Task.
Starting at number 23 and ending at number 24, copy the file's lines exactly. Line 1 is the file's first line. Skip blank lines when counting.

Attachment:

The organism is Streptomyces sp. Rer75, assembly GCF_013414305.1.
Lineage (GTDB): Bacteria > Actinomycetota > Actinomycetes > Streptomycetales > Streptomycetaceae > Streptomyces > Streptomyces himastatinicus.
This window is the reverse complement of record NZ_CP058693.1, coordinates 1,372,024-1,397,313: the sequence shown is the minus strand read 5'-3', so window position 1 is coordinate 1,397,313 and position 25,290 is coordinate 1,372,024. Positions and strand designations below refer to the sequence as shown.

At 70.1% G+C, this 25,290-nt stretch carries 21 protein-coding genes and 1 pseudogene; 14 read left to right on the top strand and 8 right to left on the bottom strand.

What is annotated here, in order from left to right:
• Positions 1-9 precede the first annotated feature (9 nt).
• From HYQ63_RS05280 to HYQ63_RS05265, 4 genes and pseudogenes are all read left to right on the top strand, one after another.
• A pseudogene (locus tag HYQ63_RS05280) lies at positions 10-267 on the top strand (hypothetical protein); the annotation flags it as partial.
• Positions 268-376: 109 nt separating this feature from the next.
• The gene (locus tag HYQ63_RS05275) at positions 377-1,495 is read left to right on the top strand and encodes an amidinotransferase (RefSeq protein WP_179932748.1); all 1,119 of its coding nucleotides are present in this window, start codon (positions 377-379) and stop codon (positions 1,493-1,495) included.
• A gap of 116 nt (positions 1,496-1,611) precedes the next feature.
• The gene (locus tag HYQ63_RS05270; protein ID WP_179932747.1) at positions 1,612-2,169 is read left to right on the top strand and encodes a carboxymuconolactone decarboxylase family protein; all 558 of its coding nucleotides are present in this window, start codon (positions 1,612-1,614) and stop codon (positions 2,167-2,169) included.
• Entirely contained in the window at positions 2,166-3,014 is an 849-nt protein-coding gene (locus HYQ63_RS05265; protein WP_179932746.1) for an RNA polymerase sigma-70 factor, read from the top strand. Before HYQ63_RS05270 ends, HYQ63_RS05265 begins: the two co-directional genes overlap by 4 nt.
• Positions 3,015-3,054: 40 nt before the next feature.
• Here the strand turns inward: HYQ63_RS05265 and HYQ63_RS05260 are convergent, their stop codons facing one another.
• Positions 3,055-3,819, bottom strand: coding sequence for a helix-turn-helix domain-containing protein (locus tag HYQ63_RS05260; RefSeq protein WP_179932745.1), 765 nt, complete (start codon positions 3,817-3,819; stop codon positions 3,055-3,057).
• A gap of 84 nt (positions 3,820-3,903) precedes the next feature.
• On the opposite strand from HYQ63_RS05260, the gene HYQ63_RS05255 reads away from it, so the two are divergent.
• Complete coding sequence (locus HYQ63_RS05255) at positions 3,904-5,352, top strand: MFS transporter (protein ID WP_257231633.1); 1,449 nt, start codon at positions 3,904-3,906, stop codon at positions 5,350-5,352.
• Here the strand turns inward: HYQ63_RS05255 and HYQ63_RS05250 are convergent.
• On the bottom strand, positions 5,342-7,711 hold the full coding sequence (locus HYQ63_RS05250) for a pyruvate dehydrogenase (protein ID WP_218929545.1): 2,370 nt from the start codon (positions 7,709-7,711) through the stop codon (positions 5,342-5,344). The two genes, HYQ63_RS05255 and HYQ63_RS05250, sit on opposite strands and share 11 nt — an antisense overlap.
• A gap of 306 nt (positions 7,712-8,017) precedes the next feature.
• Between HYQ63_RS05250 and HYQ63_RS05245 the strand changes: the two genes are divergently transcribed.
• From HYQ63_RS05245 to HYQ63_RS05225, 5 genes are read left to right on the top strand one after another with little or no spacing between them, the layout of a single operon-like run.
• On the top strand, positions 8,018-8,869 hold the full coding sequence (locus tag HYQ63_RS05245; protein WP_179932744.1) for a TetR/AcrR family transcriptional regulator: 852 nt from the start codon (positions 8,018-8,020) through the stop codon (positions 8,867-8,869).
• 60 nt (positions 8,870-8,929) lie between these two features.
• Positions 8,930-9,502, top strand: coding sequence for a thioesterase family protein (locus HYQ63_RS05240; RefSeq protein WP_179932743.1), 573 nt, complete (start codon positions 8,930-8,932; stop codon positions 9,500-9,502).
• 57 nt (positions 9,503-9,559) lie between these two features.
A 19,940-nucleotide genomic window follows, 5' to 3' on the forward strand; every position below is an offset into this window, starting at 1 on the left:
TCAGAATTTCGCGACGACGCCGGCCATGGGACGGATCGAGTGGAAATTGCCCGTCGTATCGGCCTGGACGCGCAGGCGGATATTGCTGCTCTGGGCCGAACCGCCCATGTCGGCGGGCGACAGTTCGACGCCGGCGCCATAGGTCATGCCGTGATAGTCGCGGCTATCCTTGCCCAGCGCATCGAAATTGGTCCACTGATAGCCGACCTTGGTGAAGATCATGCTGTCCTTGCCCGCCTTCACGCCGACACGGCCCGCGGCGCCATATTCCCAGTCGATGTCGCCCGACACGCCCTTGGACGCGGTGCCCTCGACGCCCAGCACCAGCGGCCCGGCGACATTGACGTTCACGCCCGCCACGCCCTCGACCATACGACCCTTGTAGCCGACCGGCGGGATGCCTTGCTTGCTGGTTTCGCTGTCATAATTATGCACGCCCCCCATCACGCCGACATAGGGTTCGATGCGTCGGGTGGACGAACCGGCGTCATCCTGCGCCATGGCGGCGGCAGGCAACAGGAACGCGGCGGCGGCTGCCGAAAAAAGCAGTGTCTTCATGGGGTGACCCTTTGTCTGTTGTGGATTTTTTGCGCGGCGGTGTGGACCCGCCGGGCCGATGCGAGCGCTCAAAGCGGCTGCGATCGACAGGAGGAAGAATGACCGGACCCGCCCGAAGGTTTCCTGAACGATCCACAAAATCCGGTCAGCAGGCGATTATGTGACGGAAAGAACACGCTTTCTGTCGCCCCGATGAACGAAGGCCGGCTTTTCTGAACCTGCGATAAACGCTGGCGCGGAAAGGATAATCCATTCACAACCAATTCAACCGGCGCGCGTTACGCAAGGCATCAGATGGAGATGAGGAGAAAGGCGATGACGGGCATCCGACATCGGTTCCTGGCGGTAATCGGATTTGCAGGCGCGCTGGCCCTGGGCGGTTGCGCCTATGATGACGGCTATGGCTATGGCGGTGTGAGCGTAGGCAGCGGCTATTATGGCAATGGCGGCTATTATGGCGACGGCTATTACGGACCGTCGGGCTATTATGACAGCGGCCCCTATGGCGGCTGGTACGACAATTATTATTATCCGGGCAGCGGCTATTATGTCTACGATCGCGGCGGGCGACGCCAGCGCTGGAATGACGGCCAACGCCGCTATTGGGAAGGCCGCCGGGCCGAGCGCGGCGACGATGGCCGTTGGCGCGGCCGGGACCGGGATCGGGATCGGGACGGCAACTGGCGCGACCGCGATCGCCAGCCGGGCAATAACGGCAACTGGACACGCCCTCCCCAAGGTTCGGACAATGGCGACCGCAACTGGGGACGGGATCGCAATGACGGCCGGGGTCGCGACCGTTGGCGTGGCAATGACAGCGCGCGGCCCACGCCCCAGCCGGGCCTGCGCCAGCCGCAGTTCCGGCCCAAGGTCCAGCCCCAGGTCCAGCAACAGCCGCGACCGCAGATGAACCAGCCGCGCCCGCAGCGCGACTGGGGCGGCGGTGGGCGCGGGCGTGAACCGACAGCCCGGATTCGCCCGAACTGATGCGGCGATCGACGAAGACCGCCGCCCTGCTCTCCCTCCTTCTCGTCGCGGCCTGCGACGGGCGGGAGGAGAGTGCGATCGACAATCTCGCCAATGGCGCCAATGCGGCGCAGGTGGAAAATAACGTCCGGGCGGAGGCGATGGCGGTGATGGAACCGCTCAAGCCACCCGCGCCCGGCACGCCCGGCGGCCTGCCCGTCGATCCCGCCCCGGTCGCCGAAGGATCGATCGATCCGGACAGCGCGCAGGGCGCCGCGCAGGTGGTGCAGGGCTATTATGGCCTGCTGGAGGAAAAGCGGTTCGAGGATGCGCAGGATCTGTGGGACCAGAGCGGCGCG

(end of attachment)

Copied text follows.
• Between HYQ63_RS05250 and HYQ63_RS05245 the strand changes: the two genes are divergently transcribed.
• From HYQ63_RS05245 to HYQ63_RS05225, 5 genes are read left to right on the top strand one after another with little or no spacing between them, the layout of a single operon-like run.